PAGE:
“So what happened?”

“They found a tumor yesterday during a routine check-up. Today he found out he’ll need surgery fast and it might not be enough. My mom is freaking out. She called my sister too.”

“I’m so sorry.” Max reached out and grabbed Jeff’s hand. Their fingers curled together. “Is there anything else they can do?”

Jeff chocked on a sob. “They have to meet the oncologist in two days. I’ll know more when I get there,” he sniffed. Max squeezed Jeff’s hand. They rode in silence the rest of the way.

“Just over here, the red door,” Jeff said, pointing to his parents’ house.

“Good luck. I’ll wait in the car.” Max let go of Jeff’s hand and turned off the motor.

Jeff  just sat there, his hand on the door handle. He looked so sad it broke Max’s heart.

“Can you come in with me?”

Max was surprised by the question. “Uhm… is that a good idea? What are you gonna say?”

“That you’re my friend and you drove me. I don’t care. I just need you.” Jeff looked up at him with watery eyes.

“Of course I’ll come in.”

They both got out of the car and headed towards the door, which opened as soon as they reached it.

“Jeff,  I’m so glad you could come” said the person who had to be his mother. Jeff walked into her open arms and they hugged. Max stood a couple of steps behind him, feeling a bit awkward.

“Oh, hello, come on in,” said Jeff’s mother when she saw him.

“Hello Mrs. Peters,” Max said, his hand outstretched.

“Mom, this is Max. He drove me,” said Jeff. “Max, this is my mother.” They shook hands.

“Call me Julia. Come on in.”

As they entered the house, they could hear voices in the kitchen. Jeff was following his mom and he stretched his hand out behind him for Max to touch. Max brushed Jeff’s fingers lightly.

A man looking distraught sat at the kitchen table, presumably Jeff’s dad. A tall, pregnant woman with the same blond hair as Jeff was pouring coffee in mugs at the counter.

When they walked in the kitchen, Jeff’s dad got up and hugged his son. Jeff started crying on his father’s shoulder. “I’m so sorry, Dad,” he sobbed.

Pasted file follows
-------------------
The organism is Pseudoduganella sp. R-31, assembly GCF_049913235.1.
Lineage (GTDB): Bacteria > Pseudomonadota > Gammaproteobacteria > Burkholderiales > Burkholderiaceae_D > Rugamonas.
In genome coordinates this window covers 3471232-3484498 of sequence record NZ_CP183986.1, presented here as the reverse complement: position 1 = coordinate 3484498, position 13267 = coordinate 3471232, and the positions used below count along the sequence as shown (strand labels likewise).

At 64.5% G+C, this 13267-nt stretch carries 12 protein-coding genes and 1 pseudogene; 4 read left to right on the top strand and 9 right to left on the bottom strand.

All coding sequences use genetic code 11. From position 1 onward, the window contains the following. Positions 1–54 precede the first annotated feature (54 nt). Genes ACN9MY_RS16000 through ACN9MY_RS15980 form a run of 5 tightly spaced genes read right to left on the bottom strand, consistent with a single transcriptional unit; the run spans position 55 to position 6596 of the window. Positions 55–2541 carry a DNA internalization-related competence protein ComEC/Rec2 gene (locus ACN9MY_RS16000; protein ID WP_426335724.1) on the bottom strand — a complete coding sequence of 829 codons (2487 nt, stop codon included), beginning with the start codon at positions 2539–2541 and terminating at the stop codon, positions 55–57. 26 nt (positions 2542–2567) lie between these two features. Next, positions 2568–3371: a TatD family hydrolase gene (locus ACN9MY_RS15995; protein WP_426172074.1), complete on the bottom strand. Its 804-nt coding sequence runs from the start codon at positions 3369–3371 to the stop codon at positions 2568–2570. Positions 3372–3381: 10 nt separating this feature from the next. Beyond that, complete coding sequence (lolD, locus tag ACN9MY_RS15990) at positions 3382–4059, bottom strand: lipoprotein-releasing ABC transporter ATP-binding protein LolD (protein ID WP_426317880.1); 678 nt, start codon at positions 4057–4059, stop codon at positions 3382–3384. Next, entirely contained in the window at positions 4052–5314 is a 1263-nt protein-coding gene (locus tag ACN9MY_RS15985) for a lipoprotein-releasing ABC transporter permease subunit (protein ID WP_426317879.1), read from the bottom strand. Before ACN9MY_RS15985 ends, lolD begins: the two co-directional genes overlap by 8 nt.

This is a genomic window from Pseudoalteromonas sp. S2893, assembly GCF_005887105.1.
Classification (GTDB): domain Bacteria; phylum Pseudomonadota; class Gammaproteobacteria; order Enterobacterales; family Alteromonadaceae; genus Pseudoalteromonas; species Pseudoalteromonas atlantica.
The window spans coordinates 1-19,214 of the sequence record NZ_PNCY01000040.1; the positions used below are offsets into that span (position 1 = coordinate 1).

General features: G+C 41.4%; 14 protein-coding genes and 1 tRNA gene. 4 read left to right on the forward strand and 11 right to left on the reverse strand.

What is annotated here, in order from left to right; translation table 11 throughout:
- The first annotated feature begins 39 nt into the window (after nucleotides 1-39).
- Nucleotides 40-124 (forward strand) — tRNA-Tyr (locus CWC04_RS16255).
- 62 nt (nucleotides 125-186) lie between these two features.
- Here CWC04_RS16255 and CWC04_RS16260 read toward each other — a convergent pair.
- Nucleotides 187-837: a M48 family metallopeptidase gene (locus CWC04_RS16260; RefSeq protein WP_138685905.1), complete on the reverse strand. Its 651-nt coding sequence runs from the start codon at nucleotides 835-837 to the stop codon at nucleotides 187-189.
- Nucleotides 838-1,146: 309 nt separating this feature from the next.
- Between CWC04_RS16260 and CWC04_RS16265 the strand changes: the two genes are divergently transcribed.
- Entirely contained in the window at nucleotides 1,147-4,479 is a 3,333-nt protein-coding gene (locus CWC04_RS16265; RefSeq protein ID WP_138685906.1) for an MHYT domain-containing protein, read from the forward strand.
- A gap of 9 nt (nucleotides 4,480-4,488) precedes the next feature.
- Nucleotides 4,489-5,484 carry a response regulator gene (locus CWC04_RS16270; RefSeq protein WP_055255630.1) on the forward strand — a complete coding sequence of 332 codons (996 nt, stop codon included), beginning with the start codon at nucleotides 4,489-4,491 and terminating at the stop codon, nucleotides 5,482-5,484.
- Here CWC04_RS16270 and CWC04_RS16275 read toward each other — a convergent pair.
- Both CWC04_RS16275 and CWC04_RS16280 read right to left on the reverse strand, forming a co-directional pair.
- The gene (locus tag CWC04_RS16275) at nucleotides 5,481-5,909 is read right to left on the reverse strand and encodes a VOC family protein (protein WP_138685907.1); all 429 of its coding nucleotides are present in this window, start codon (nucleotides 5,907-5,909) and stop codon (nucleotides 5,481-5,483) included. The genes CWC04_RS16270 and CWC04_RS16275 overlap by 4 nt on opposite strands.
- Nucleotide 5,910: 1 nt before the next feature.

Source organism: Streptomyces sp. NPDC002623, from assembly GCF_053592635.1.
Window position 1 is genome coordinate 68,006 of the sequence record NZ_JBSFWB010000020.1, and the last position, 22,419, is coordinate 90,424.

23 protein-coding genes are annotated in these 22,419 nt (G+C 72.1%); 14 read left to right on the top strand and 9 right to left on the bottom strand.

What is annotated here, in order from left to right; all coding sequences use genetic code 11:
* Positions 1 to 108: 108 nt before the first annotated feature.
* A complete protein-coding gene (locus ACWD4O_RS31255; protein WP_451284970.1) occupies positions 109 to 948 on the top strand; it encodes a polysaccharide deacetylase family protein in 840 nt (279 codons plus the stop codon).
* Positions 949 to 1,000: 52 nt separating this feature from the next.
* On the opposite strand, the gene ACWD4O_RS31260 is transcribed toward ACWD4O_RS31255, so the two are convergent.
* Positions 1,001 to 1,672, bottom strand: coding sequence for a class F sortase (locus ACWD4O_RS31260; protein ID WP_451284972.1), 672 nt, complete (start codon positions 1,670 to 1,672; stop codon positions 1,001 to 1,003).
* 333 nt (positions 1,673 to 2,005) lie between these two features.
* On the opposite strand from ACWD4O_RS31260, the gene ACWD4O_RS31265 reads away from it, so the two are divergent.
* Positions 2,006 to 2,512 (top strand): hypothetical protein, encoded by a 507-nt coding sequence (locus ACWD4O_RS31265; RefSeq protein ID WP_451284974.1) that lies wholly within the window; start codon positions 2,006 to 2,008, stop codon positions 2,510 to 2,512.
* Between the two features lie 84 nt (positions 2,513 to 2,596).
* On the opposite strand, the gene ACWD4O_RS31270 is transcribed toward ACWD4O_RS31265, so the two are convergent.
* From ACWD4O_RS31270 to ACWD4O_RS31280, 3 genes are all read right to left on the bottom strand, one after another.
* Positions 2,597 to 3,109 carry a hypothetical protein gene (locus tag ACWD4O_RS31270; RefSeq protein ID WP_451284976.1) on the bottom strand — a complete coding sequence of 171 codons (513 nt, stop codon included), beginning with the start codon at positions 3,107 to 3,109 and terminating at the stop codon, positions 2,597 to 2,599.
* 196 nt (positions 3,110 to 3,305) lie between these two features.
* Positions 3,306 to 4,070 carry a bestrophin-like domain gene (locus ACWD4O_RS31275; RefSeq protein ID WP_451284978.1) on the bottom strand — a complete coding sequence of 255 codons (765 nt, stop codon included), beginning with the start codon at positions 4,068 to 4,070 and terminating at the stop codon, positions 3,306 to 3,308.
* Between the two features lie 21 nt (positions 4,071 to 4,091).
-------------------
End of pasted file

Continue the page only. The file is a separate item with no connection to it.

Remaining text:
Max stood in the doorway,  not knowing what his role was. This was an intimate family crisis and he felt like the intruder that he was. He had never met these people. They didn’t even know he was in a serious relationship with their son. Watching Jeff break down in his father’s arms, he realized they needed to have a serious talk about where their relationship was going. But this was not about him, he knew that. He was here for Jeff, whatever Jeff needed. If he required him to act like just a friend, then so be it. There would be time for revelations later.

When they disengaged, Jeff’s dad noticed Max and was startled. He took a step away from his son, seemingly embarrassed.

“Oh, Dad, this is my friend Max. He drove me,” Jeff explained. “Max, this is my dad, and this,” pointing to the woman with the coffee mugs, “is my sister Kelly.”

“Hello Max,” said Jeff’s dad softly, uncomfortable that a stranger had witnessed his emotional reunion with his son.

“Hi Max, it’s nice to meet you,” said Kelly, coming to shake his hand.

“It’s nice to meet all of you. I’m just sorry it’s under such sad circumstances,” said Max, shaking her hand. “I’m sorry, Sir, if there’s anything I can do,” he said, turning to Jeff’s father.

“Thank you, Max, for driving Jeff. We really appreciate it.” Jeff’s dad still looked uncomfortable. He turned to his son. “Jeff, why don’t you walk your friend out. I’m sure he’s got more interesting things to do tonight,” he said, smiling faintly. Julia smiled wanly at Max, twisting her fingers.

“Of course. I’m sorry for intruding, Mr. and Mrs. Peters.” Max quickly turned around and headed back down the hallway. He knew this was a bad idea.

“Max, wait!” Jeff called out. Turning to his parents, he said: “Mom, Dad, Kelly, there’s something I have to tell you. Max isn’t only a friend.”

Hearing those words, Max stopped in the middle of the hallway, his heart in his throat.

Jeff walked up behind him and took his hand. “It’s alright, baby. Come on,” he said softly.

When they came back to the kitchen, both Jeff’s parents looked stunned and his sister was smiling.

“Max, would you like some coffee? I was just pouring some,” Kelly said to Max with a twinkle in her eye.